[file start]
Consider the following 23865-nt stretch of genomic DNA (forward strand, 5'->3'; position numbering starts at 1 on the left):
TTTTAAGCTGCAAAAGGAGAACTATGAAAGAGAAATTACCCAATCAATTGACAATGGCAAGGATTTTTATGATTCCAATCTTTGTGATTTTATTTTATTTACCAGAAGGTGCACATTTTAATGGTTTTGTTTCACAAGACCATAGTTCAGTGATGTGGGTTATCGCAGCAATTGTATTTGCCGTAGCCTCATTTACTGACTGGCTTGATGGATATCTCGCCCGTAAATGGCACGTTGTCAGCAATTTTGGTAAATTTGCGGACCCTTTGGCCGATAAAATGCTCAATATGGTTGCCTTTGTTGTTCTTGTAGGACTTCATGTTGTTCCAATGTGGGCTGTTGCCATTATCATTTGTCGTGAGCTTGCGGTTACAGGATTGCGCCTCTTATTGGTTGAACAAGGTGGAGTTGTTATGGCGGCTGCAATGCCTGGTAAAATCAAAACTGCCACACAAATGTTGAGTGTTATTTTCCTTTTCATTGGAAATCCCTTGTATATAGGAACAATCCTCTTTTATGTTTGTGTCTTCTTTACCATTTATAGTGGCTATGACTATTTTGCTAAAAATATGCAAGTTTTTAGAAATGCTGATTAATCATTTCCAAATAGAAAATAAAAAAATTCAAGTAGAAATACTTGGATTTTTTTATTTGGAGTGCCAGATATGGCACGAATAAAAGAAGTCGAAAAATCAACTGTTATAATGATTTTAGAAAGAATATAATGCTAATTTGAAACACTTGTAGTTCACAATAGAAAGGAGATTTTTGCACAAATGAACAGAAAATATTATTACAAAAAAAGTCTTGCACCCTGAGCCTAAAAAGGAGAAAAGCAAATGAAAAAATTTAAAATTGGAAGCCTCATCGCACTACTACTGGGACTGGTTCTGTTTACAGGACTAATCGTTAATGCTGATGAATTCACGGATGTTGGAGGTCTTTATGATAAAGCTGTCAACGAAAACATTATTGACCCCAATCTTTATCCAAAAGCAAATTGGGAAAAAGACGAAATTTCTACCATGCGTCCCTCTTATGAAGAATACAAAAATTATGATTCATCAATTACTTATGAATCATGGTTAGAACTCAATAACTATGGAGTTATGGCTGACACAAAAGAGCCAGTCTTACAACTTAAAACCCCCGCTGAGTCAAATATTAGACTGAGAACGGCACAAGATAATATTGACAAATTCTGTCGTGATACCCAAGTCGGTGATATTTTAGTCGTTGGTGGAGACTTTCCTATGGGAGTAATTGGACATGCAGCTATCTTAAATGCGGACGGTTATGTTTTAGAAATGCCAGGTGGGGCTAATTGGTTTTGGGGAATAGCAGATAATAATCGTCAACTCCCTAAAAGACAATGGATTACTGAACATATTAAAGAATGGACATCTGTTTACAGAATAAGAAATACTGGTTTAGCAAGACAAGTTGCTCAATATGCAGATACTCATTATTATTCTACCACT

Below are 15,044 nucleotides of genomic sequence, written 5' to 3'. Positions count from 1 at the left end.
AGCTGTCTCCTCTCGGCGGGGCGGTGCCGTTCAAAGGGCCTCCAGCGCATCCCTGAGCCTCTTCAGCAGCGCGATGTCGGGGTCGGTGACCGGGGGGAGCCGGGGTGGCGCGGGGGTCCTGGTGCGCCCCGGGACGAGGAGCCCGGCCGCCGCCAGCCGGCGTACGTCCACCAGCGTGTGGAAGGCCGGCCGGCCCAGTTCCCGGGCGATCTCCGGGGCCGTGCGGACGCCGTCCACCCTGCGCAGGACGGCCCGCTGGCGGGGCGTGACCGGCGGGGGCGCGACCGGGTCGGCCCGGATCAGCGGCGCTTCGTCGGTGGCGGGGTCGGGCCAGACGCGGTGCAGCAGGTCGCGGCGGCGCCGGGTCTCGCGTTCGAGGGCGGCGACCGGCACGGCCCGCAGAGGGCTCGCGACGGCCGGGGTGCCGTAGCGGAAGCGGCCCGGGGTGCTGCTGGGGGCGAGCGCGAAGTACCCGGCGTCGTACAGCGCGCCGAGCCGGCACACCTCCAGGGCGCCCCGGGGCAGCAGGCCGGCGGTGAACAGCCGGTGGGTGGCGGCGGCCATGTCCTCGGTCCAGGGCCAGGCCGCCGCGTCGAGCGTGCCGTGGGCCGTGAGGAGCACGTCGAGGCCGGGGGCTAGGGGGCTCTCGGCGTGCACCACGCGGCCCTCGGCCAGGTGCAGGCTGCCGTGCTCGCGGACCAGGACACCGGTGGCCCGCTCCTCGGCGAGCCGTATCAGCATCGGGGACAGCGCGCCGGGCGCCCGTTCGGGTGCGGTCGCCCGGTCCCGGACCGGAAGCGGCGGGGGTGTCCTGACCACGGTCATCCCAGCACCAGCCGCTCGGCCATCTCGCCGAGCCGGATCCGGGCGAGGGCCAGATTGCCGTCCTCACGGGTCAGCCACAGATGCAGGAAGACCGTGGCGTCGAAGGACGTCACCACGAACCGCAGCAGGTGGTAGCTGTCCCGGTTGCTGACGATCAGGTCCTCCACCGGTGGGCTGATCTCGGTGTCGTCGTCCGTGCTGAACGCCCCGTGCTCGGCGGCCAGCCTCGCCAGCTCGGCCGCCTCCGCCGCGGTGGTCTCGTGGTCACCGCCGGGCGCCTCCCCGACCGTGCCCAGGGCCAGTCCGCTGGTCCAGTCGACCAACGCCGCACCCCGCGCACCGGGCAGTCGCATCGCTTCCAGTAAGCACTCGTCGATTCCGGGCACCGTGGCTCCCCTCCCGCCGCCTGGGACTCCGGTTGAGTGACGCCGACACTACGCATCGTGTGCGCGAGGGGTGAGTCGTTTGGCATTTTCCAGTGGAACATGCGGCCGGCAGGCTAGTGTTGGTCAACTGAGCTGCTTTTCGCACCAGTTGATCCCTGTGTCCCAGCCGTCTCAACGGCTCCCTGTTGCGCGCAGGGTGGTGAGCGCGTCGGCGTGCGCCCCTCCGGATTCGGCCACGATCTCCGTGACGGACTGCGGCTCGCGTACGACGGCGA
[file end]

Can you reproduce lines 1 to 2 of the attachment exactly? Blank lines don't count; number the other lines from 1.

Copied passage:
Consider the following 23865-nt stretch of genomic DNA (forward strand, 5'->3'; position numbering starts at 1 on the left):
TTTTAAGCTGCAAAAGGAGAACTATGAAAGAGAAATTACCCAATCAATTGACAATGGCAAGGATTTTTATGATTCCAATCTTTGTGATTTTATTTTATTTACCAGAAGGTGCACATTTTAATGGTTTTGTTTCACAAGACCATAGTTCAGTGATGTGGGTTATCGCAGCAATTGTATTTGCCGTAGCCTCATTTACTGACTGGCTTGATGGATATCTCGCCCGTAAATGGCACGTTGTCAGCAATTTTGGTAAATTTGCGGACCCTTTGGCCGATAAAATGCTCAATATGGTTGCCTTTGTTGTTCTTGTAGGACTTCATGTTGTTCCAATGTGGGCTGTTGCCATTATCATTTGTCGTGAGCTTGCGGTTACAGGATTGCGCCTCTTATTGGTTGAACAAGGTGGAGTTGTTATGGCGGCTGCAATGCCTGGTAAAATCAAAACTGCCACACAAATGTTGAGTGTTATTTTCCTTTTCATTGGAAATCCCTTGTATATAGGAACAATCCTCTTTTATGTTTGTGTCTTCTTTACCATTTATAGTGGCTATGACTATTTTGCTAAAAATATGCAAGTTTTTAGAAATGCTGATTAATCATTTCCAAATAGAAAATAAAAAAATTCAAGTAGAAATACTTGGATTTTTTTATTTGGAGTGCCAGATATGGCACGAATAAAAGAAGTCGAAAAATCAACTGTTATAATGATTTTAGAAAGAATATAATGCTAATTTGAAACACTTGTAGTTCACAATAGAAAGGAGATTTTTGCACAAATGAACAGAAAATATTATTACAAAAAAAGTCTTGCACCCTGAGCCTAAAAAGGAGAAAAGCAAATGAAAAAATTTAAAATTGGAAGCCTCATCGCACTACTACTGGGACTGGTTCTGTTTACAGGACTAATCGTTAATGCTGATGAATTCACGGATGTTGGAGGTCTTTATGATAAAGCTGTCAACGAAAACATTATTGACCCCAATCTTTATCCAAAAGCAAATTGGGAAAAAGACGAAATTTCTACCATGCGTCCCTCTTATGAAGAATACAAAAATTATGATTCATCAATTACTTATGAATCATGGTTAGAACTCAATAACTATGGAGTTATGGCTGACACAAAAGAGCCAGTCTTACAACTTAAAACCCCCGCTGAGTCAAATATTAGACTGAGAACGGCACAAGATAATATTGACAAATTCTGTCGTGATACCCAAGTCGGTGATATTTTAGTCGTTGGTGGAGACTTTCCTATGGGAGTAATTGGACATGCAGCTATCTTAAATGCGGACGGTTATGTTTTAGAAATGCCAGGTGGGGCTAATTGGTTTTGGGGAATAGCAGATAATAATCGTCAACTCCCTAAAAGACAATGGATTACTGAACATATTAAAGAATGGACATCTGTTTACAGAATAAGAAATACTGGTTTAGCAAGACAAGTTGCTCAATATGCAGATACTCATTATTATTCTACCACT